PHILADELPHIA, PA - APRIL 22: Michael Young #10 of the Philadelphia Phillies bats against the Pittsburgh Pirates in a MLB baseball game on April 22, 2013 at Citizens Bank Park in Philadelphia, Pennsylvania. (Photo by Rich Schultz/Getty Images)
When the Phillies acquired Michael Young last December, they were pretty much trading for a stop-gap third baseman that proved to be better than most anyone else on the open market. It was a cost-saving move as much as a strategic one, because the free-agent market at the hot corner wasn't a great one, unless the Phillies wanted to take a flier on the likes of Mark Reynolds or Eric Chavez.
While the argument could have been made to promote Kevin Frandsen to a full-time player – more on that later – Ruben Amaro opted to trade a pair of pitchers for the 36-year-old Young, who had spent his entire career up to that point with the Texas Rangers, where he hit 177 home runs with a .301/.347/.444 line in 13 seasons.
With Young, the Phillies received a right-handed hitter who could play third base, and hopefully do more good than bad with his bat. It was a gamble, because Young was coming off the worst year of his career in 2012, where he had a .682 OPS and eight homers in 156 games. The gamble paid off for the Phillies, who saw Young hit .341 in his first 27 games. While he cooled off considerably in May, Young owns a .764 OPS and seven homers in 92 games this season. It's not a stat line from a third baseman, but he's been above average, even though he has hit into 17 double plays with the Phillies.
Given his rebound with the bat and the fact that the Phillies are far more likely to miss the playoffs than to make them, Young is an ideal candidate to get shipped out before the end of the month. Not only does he provide solid offense at third, but he is a free agent at the end of the season, meaning whichever team trades for him isn't going to be responsible for a ton of salary. Even if the Phillies didn't offer any cash in the deal, he'll be owed less than $3 million the rest of the way, thanks in part to the Rangers paying for $10 million of his $16 million salary in 2013.
As for the suitors, there are quite a few that could use a decent third basemen as they make a push towards the playoffs.
Los Angeles Dodgers (50-47, 2nd Place in NLW): Currently, third base is occupied by Juan Uribe and his .745 OPS. Young wouldn't be a huge upgrade, but they are flush with cash and eager to make a splash as they push for the playoffs.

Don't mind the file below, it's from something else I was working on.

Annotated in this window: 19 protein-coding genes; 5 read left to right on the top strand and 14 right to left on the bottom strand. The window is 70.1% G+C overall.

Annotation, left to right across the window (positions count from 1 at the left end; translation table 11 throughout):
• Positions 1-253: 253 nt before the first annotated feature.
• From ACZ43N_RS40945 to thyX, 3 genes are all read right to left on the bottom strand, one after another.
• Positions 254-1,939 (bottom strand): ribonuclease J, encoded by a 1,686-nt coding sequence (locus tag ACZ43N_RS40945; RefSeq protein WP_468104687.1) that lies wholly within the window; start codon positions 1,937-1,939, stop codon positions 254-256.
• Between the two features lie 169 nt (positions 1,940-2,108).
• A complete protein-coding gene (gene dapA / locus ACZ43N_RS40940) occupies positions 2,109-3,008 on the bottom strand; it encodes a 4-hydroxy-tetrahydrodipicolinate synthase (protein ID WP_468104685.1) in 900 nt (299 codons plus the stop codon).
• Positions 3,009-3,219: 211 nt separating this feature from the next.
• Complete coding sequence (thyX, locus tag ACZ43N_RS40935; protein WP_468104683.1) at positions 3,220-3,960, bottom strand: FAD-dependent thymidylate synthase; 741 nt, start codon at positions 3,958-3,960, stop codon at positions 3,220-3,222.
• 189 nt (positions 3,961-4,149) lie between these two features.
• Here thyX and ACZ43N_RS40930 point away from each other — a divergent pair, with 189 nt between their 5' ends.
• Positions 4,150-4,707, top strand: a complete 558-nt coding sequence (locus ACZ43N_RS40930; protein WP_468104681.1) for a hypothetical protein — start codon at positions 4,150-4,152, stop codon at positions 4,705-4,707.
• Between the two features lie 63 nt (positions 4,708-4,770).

Cleveland Indians (52-46, 2nd Place in ALC): The Tribe could certainly use Young's services, as third basemen Lonnie Chisenhall (.290 on-base percentage) and Mark Reynolds (.303 OBP) are doing more harm than good in the batter's box this season.
Los Angeles Angels of Anaheim (46-50, 3rd in NLW): While they have perhaps more pressing concerns than third base, like the performance of Albert Pujols and Josh Hamilton, they would no doubt like to upgrade from Alberto Callaspo, who is hitting .266 with five homers this season.
New York Yankees (52-46, 4th in ALE): It was only a week or so ago that the Yankees were rumored to have inquired about Young, and with Alex Rodriguez not returning any time soon (due to injury or a potential suspension), then New York could be an ideal landing spot for Young, who would be a tremendous upgrade over their current third basemen, be it David Adams (.536 OPS) or Jayson Nix (.554). And thanks to Mark Tiexeira being out for the season, Young could be a potential fit for first base, which is currently occupied by Lyle Overbay (.747 OPS).
Boston Red Sox (60-40, 1st in ALE): The Red Sox could be a fine suitor for Young, as Will Middlebrooks (.617 OPS) hasn't had a great season. While the young Jose Iglesias has equipped himself nicely at third, it's no secret that the Sox are looking for help at the position.
Like the market for second basemen, there is no shortage of potential suitors for Young, who is the most likely Phillie to be traded before the year is out.
In his place, the Phillies could do any number of things, first of which would be to make Kevin Frandsen their full-time third baseman. In 300 at-bats dating back to last season, the 31-year-old Frandsen has a .320/.381/.443 line, with five homers, 16 doubles, and three triples. He has a little bit of power, he can play defense, and he can get on base. Most importantly, he's cheap, and won't be a free agent until 2016. Conversely, they could dip into their farm system and give 23-year-old Cody Asche at shot. Asche, a left-handed hitter, is sporting a .283/.343/.442 line with ten homers at Triple-A Lehigh Valley, and he could potentially be auditioning for a starting job next season.
While there is about a week before the non-waiver trade deadline remaining, the Phillies shouldn't wait to decide if they are going to be buyers or sellers before moving Young, because the honest truth is that he potentially offers more value to the team in a trade this season, than he does on the field for the next two months.